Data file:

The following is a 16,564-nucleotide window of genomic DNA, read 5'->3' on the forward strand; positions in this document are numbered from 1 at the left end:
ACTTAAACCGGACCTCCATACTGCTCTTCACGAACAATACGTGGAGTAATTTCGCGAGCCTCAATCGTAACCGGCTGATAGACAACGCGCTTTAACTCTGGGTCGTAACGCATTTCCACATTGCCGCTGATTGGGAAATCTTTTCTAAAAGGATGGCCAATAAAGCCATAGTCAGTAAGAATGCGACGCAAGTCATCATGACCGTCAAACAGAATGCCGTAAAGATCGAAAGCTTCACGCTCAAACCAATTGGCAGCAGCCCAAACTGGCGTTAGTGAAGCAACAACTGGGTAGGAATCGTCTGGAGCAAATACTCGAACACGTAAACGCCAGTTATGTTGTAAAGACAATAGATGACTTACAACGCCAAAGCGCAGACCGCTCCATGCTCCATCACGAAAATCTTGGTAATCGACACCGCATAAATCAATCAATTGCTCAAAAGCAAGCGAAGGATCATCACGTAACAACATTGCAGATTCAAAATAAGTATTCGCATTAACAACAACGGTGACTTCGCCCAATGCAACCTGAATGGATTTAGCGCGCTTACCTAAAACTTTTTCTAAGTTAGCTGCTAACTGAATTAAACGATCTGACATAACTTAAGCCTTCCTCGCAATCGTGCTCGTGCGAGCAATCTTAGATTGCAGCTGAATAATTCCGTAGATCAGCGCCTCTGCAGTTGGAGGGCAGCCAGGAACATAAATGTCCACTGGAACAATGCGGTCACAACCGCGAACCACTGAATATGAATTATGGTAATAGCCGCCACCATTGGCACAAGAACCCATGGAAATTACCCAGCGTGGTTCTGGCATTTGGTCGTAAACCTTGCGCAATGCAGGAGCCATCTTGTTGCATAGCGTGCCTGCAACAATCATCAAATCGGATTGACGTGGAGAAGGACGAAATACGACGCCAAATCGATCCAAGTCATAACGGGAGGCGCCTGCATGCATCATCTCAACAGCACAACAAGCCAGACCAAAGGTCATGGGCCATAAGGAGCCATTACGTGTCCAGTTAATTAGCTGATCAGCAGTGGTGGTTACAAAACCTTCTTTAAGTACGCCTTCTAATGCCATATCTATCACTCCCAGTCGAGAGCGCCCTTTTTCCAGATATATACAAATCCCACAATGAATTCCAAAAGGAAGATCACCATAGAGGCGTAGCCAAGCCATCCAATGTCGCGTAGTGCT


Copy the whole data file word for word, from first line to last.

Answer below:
The following is a 16,564-nucleotide window of genomic DNA, read 5'->3' on the forward strand; positions in this document are numbered from 1 at the left end:
ACTTAAACCGGACCTCCATACTGCTCTTCACGAACAATACGTGGAGTAATTTCGCGAGCCTCAATCGTAACCGGCTGATAGACAACGCGCTTTAACTCTGGGTCGTAACGCATTTCCACATTGCCGCTGATTGGGAAATCTTTTCTAAAAGGATGGCCAATAAAGCCATAGTCAGTAAGAATGCGACGCAAGTCATCATGACCGTCAAACAGAATGCCGTAAAGATCGAAAGCTTCACGCTCAAACCAATTGGCAGCAGCCCAAACTGGCGTTAGTGAAGCAACAACTGGGTAGGAATCGTCTGGAGCAAATACTCGAACACGTAAACGCCAGTTATGTTGTAAAGACAATAGATGACTTACAACGCCAAAGCGCAGACCGCTCCATGCTCCATCACGAAAATCTTGGTAATCGACACCGCATAAATCAATCAATTGCTCAAAAGCAAGCGAAGGATCATCACGTAACAACATTGCAGATTCAAAATAAGTATTCGCATTAACAACAACGGTGACTTCGCCCAATGCAACCTGAATGGATTTAGCGCGCTTACCTAAAACTTTTTCTAAGTTAGCTGCTAACTGAATTAAACGATCTGACATAACTTAAGCCTTCCTCGCAATCGTGCTCGTGCGAGCAATCTTAGATTGCAGCTGAATAATTCCGTAGATCAGCGCCTCTGCAGTTGGAGGGCAGCCAGGAACATAAATGTCCACTGGAACAATGCGGTCACAACCGCGAACCACTGAATATGAATTATGGTAATAGCCGCCACCATTGGCACAAGAACCCATGGAAATTACCCAGCGTGGTTCTGGCATTTGGTCGTAAACCTTGCGCAATGCAGGAGCCATCTTGTTGCATAGCGTGCCTGCAACAATCATCAAATCGGATTGACGTGGAGAAGGACGAAATACGACGCCAAATCGATCCAAGTCATAACGGGAGGCGCCTGCATGCATCATCTCAACAGCACAACAAGCCAGACCAAAGGTCATGGGCCATAAGGAGCCATTACGTGTCCAGTTAATTAGCTGATCAGCAGTGGTGGTTACAAAACCTTCTTTAAGTACGCCTTCTAATGCCATATCTATCACTCCCAGTCGAGAGCGCCCTTTTTCCAGATATATACAAATCCCACAATGAATTCCAAAAGGAAGATCACCATAGAGGCGTAGCCAAGCCATCCAATGTCGCGTAGTGCT